I’m Kerry get me out of here!

In the words of Ant and Dec ‘Get me outta here’

It’s been 290 days since I left my home – you could mistake the beginning of this sentence for a meeting declaring my addiction to my home and to be completely honest you wouldn’t be far off the truth, my home has become my safety blanket as I’m sure it has for most people.

I’m definitely a human of habit around winter as it starts getting chillier I go into hibernation mode – My muscles don’t like the cold weather but then whose does, having Muscular Dystrophy, a progressive muscle weakening condition, my muscles work very definitely to most peoples – blood flows through our muscles helping to keep us warm but when those muscles can’t exercise like walking or moving around it becomes that much harder to warm up and keep warm.

Or another way to describe it is when a muscle becomes tight it can limit the blood flow into that area, the theory is when you put pressure on it you’re limiting the blood flow and then when you release that pressure more blood flows increasing the blood flow helping the muscles work.

It definitely scares me to think that in the 366 days of this year 290 of those days so far I’ve spent looking at the same four wall but what scared me more is when I truly work it out by the time the 1st January 2021 – which in the grand scheme of thing is only 16 days away, I will have actually only left my house a total of 5 times this year meaning that in actual fact it’s 361 days I’ve not left my home. Shit that’s scary! (Sorry mum for swearing!).

So yes I’m ab-so-flipping-lutely ready to leave my home, but as much as I’ve been shouting ‘IM READY, STAB ME IN THE ARM’ am I really? There are still many unknowns that make the picture more complex for disabled people, many of us face medical, practical or logistical barriers.

With the vaccine in full swing the NHS is rolling out the vaccine free at the point of delivery, top of the priority list is the care home residents and carers now with the news that some GP surgeries are now rolling it out. But are the current steps to create accessible information enough, and most critically will it come in good time?

Going to hospitals, sports grounds or pop up vaccines centres to access the vaccine isn’t a realistic option for many disabled people. For instance I don’t drive if I go somewhere far from home I rely heavily on a wheelchair accessible taxis or if I travel to the hospital that’s by the South Central ambulance service provided for by the NHS, but it’s not just travel, what about the accessibility within, this key issue needs to be addressed.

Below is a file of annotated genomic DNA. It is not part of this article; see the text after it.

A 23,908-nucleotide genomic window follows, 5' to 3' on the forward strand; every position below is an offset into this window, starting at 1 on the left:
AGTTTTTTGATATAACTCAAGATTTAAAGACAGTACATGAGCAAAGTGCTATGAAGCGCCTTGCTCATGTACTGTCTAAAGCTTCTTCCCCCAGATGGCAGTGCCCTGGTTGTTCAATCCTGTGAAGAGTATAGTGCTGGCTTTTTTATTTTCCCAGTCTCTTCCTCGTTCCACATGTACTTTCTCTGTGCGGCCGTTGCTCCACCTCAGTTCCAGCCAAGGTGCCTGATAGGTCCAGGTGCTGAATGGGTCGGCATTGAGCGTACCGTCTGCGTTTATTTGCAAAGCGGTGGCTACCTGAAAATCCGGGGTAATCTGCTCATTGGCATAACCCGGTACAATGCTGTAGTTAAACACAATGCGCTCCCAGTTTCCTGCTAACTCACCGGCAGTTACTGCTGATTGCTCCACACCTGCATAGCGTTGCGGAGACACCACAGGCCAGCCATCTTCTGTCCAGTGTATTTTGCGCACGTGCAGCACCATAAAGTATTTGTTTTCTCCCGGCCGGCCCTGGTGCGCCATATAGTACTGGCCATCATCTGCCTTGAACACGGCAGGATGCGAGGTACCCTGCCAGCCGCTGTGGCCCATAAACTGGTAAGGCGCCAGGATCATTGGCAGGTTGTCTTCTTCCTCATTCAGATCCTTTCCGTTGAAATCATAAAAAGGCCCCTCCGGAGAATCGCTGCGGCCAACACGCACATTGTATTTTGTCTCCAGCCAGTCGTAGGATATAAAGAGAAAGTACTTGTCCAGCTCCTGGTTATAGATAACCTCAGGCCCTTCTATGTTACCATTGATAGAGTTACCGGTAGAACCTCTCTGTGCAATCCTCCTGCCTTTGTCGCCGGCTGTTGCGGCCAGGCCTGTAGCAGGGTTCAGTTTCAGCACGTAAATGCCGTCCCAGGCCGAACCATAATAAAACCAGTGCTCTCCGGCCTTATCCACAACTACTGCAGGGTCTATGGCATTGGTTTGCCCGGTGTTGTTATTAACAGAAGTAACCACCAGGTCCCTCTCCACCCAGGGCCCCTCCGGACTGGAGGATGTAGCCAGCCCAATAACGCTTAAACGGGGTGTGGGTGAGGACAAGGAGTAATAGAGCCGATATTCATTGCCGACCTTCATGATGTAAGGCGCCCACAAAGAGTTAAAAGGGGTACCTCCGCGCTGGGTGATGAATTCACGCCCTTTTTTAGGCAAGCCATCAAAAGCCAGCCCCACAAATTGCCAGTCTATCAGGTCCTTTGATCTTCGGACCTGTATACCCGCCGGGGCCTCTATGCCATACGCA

NHS stated that people should speak to their GPs if they know of any allergies they have. However, disabled people may struggle to see/speak to a GP or specialist health professional in time to discuss, or arrange the support or help they need.

This is urgently needed especially for those ‘who’ would need to be exempt it’s not that clearly laid out and without needed advice and guidance people like myself and thousands of others who are high up on the priority list may still avoid taking the vaccine, or not be able to give fully informed consent to do so.

Are disabled people, including those with complex medical conditions, ready for the vaccine?

The simplest answer is yes and no.

Yes, the vaccine is very much needed and welcomed by many in the disabled community as well as the non-disabled, plus it would mean the much needed end for so many that have been protecting themselves from the outside world having no real life human contact for nearly a year with family and friends.

No, in that there are concerns about effectiveness for specific conditions like muscular dystrophy and many more conditions and the accessibility of the program have still not yet fully been addressed.

Disabled people have definitely been the worst affected throughout this period, yet it’s not that surprising as I have always said we are the forgotten community, especially as almost two thirds of all deaths have been disabled people. Also those with learning disabilities and dementia have been severely impacted.

My hope that we now don’t go backwards and people learn and listen from this time as it’s proven even more that accessibility needs to be recognized and put at the heart of everything including the NHS.

How are you feeling about the vaccine are you worried, spoken to your GP or specialist or are you just dead against it?? Leave me a comment.

Kisses K

Come give me a follow and say hi.

Twitter | Facebook | Pinterest | Instagram

Posts you might like to read

2 thoughts on “I’m Kerry get me out of here!

  1. I like you have spent most of the year at home and if I work it out probably at the most 5 day’s out!
    Being classified as extremely vulnerable (hate that word) I welcome the vaccine but have serious concerns about access as I live in a very rural area so no doubt will have to travel to wherever.

    Liked by 2 people

Leave a Reply

Fill in your details below or click an icon to log in:

WordPress.com Logo

You are commenting using your WordPress.com account. Log Out /  Change )

Google photo

You are commenting using your Google account. Log Out /  Change )

Twitter picture

You are commenting using your Twitter account. Log Out /  Change )

Facebook photo

You are commenting using your Facebook account. Log Out /  Change )

Connecting to %s

%d bloggers like this: